so, whilst the number as might be equal to b in mathematics,

     

    F is never equal to m in Physics

     

    One further consequence is that nowadays units are arranged so that

     

    If b = c =1 then a = 1

     

    So 1 unit of mass times one unit of acceleration gives 1 unit of compatible force units.

    It was not always so as Strange has pointed out.

    Hi there,

     

    I think I have not been able to convey my point...I totally agree with what you have said....but, I want to ask about the physical significance of this equation....

     

    Again...I convey my point...

     

    If a=1m/s2 in F=ma, we can write F=m...then, which of the following meanings are conveyed...

     

     

    1. If a body moves with an acceleration of 1m/s2, then the force acting on the body is equal to the mass of the body.

     

    2.If a body moves with an acceleration of 1m/s2, then the magnitude of the force acting on the body is equal to the magnitude of the mass of the body.

     

    3.If a body moves with an acceleration of 1m/s2, then the force acting on the body is proportionl to the mass of the body. (as Delta 1212 said in post 9)

     

    4.Something else.

     

    5.Nothing.

     

    Plz help

    E=m has no physical meaning. They are not equal. They do not have the same units.

     

    E=mc^2 has a meaning. Mass is a form of energy.

     

    Does the same thing apply to F=m, Why...why not...?...plz take pains to explain..

  17.  

    There are some theoretical folks who set c = 1 and ignore units, but they have had years of training to do it right. Plus, they are not doing any numerical calculations. For the rest of us, c ≠ 1

    I am not talking about calculations....

     

    What is the 'physical' meaning of E=m here,

    E is equal to m....E is equivalent to m.....E is proportional to m....or something else....or no meaning at all...


  18. It's a bit like saying that a size 5 shoe is the same as a size 5 mango.

    Does this actually mean anything?

    F=ma and all the various equivalent ways of writing that simply means that the acceleration that an object undergoes is directly proportionate to the force applied to it and inversely proportionate to the mass of the object.

     

    It's a statement about proportional relationships, nothing else. If you set a=1 then "F=m" simply means that the force required to achieve that acceleration is proportionate to the mass. If the mass goes up, the force must go up by the same ratio. If the mass goes down, the force goes down.

    If a=5, F=5m.....then also, what you said applies?


  19. F=ma and all the various equivalent ways of writing that simply means that the acceleration that an object undergoes is directly proportionate to the force applied to it and inversely proportionate to the mass of the object.

    It's a statement about proportional relationships, nothing else. If you set a=1 then "F=m" simply means that the force required to achieve that acceleration is proportionate to the mass. If the mass goes up, the force must go up by the same ratio. If the mass goes down, the force goes down.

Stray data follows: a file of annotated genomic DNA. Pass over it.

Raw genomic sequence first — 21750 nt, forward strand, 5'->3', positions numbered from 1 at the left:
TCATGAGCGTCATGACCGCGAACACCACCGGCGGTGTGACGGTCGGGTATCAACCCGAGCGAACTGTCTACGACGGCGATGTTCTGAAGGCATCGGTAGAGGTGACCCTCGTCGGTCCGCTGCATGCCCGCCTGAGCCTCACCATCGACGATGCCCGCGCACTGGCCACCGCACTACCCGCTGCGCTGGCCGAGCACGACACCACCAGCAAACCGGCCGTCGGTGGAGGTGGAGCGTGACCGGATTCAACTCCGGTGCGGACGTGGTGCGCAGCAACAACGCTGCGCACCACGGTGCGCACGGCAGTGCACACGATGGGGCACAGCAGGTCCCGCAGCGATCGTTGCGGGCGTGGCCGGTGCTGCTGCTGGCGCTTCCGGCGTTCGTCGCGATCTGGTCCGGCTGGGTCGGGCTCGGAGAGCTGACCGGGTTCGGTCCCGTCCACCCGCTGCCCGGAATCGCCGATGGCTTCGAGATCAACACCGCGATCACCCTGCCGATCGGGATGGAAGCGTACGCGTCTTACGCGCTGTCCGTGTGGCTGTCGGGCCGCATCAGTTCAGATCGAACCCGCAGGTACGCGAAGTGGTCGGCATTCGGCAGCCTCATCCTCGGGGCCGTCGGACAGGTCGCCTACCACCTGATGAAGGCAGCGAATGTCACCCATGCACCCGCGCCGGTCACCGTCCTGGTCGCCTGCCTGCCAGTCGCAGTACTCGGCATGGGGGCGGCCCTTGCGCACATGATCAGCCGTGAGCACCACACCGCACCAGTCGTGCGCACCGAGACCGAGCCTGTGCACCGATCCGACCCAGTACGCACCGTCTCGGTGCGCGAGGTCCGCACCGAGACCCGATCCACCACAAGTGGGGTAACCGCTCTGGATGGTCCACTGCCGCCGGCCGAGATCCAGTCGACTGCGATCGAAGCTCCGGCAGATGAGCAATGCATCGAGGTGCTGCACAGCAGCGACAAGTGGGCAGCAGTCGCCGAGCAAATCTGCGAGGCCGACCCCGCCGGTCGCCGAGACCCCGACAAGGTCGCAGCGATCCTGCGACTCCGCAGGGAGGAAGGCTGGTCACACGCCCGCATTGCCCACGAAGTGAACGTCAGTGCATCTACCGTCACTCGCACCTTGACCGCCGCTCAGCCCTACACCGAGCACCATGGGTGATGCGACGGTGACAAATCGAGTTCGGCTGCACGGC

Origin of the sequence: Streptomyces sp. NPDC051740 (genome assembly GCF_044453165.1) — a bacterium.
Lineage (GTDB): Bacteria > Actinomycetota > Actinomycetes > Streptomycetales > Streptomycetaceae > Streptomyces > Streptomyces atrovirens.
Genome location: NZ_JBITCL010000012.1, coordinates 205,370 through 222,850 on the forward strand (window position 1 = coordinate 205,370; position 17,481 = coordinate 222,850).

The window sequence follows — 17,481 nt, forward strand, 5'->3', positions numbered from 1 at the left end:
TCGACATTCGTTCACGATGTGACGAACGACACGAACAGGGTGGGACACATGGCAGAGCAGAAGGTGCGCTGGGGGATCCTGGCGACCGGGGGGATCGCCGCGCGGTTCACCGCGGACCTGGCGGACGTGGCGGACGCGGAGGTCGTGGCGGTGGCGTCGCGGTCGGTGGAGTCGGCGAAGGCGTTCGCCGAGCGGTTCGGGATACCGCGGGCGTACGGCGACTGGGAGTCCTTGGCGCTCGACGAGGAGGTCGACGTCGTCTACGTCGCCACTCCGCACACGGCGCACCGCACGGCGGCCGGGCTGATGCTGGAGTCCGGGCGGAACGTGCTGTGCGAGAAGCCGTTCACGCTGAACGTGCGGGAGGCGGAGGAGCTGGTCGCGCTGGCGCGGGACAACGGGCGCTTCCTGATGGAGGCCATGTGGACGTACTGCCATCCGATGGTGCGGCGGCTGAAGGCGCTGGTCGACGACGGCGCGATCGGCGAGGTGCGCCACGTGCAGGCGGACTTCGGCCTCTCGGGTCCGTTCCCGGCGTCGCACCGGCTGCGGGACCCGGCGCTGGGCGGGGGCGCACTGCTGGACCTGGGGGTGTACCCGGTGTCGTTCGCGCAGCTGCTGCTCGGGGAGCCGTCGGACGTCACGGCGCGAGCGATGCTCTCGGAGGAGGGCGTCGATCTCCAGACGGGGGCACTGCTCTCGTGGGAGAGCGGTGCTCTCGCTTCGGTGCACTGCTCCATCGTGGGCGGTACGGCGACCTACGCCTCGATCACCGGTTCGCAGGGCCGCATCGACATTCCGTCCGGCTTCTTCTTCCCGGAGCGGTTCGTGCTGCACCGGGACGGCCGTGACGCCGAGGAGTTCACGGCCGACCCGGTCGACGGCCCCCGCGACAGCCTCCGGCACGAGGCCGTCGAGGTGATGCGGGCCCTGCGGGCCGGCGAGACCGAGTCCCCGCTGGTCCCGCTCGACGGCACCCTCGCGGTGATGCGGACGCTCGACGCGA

Thanks for a lucid reply...

     

    Plz don't get irritated as I have to ask more...

     

    1. Explain E=m also, it seems to have a different meaning than F=m.

     

    2. If a is directly proportional to the force and inversely proportional to mass, why don't we write

     

    a=kF/m, k= constant of proportionality???

     

    Now, its 3 am in the morning/night here and I have to sleep...Gud night...will read responses tomorrow/today morning..

     

    This forum seems to be better than PhysicsForums even....


  20.  

     

    It doesn't mean anything. You have units that must be used. F=ma, even when numerically the value of a is 1.

     

    1 has to remain 1 regardless of units. What happens if you wanted to use cm?

    Plz explain..

     

    In E=mc2, if c=1, we get E=m and this 'means'something...so, why does F=m does not mean anything?


  21. F=ma,

     

    If I put a=1m/s2, F=m

     

    Does it mean that when an object moves with an acceleration of 1m/s2, it's force becomes equals to its mass?

     

    ( sounds utterly absurd, how can force become equal to mass, when they are completely different entities/concepts. It is like saying mango has become equal to a shoe...)


  22. I have a small room. 6m by 5m.

    I want to get it carpeted so I compute its area.

    Area= 6m × 5m = 30m2 ( metre square).

     

    But....

     

    Muliplication is also repeated addition..

    so, I add 6m + 6m + 6m + 6m + 6m..... but I get the answer 30m and not 30m2.

     

    My point is...

     

    Irrespective of how we do multiplication the answer (including the units) should be same....

     

    but by repeated addition I get the same numerical value but not the same units.

     

    1. Either mathematics does not depict nature/reality properly.

    Or

    2. I am insane.